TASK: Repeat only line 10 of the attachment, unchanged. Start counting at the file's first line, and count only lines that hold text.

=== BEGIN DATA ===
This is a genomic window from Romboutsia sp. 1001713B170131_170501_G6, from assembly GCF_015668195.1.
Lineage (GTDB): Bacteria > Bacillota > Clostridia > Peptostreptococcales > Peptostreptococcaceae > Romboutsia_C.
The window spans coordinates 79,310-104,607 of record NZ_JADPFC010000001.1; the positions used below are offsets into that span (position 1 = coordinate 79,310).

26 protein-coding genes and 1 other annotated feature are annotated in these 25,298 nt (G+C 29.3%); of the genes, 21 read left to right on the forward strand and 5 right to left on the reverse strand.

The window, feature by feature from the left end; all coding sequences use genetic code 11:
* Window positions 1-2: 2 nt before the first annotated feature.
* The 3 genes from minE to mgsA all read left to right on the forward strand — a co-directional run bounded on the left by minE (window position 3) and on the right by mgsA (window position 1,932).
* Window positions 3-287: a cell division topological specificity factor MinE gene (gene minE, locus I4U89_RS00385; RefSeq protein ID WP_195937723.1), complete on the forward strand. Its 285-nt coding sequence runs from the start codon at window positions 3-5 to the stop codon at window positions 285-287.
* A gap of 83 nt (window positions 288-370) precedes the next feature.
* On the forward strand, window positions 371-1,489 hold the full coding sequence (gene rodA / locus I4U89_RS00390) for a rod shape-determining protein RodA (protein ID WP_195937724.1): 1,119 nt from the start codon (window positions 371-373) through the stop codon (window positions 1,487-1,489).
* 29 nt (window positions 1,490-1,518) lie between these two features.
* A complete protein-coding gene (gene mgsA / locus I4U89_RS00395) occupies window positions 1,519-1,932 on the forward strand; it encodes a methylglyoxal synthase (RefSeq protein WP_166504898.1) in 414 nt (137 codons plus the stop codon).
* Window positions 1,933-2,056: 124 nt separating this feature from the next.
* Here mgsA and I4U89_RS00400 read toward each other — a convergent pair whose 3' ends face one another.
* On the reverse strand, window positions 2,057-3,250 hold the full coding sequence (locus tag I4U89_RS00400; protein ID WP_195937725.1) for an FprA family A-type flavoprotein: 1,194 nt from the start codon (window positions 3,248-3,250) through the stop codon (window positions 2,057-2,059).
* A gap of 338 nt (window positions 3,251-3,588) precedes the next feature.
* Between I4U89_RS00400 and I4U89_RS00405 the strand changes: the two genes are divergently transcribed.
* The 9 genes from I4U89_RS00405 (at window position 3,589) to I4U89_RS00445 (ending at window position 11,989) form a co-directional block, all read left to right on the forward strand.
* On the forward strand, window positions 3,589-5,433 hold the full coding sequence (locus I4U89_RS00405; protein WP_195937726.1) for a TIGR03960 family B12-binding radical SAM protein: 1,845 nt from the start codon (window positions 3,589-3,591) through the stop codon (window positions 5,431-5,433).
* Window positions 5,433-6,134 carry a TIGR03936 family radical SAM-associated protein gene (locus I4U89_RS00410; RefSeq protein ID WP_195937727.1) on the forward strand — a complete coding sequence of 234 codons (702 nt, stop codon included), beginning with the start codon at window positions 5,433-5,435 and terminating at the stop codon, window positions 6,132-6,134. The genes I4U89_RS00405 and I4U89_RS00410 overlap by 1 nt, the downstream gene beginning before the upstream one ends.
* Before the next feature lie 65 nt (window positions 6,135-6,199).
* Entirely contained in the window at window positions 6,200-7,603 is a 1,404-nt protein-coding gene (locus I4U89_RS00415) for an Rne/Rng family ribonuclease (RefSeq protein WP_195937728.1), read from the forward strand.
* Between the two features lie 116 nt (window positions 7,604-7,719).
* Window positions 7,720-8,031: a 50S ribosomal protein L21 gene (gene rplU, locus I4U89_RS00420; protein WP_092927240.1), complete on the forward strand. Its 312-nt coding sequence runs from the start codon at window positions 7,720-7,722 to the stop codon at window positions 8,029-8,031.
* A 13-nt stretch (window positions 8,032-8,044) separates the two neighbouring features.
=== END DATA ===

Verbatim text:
* On the forward strand, window positions 371-1,489 hold the full coding sequence (gene rodA / locus I4U89_RS00390) for a rod shape-determining protein RodA (protein ID WP_195937724.1): 1,119 nt from the start codon (window positions 371-373) through the stop codon (window positions 1,487-1,489).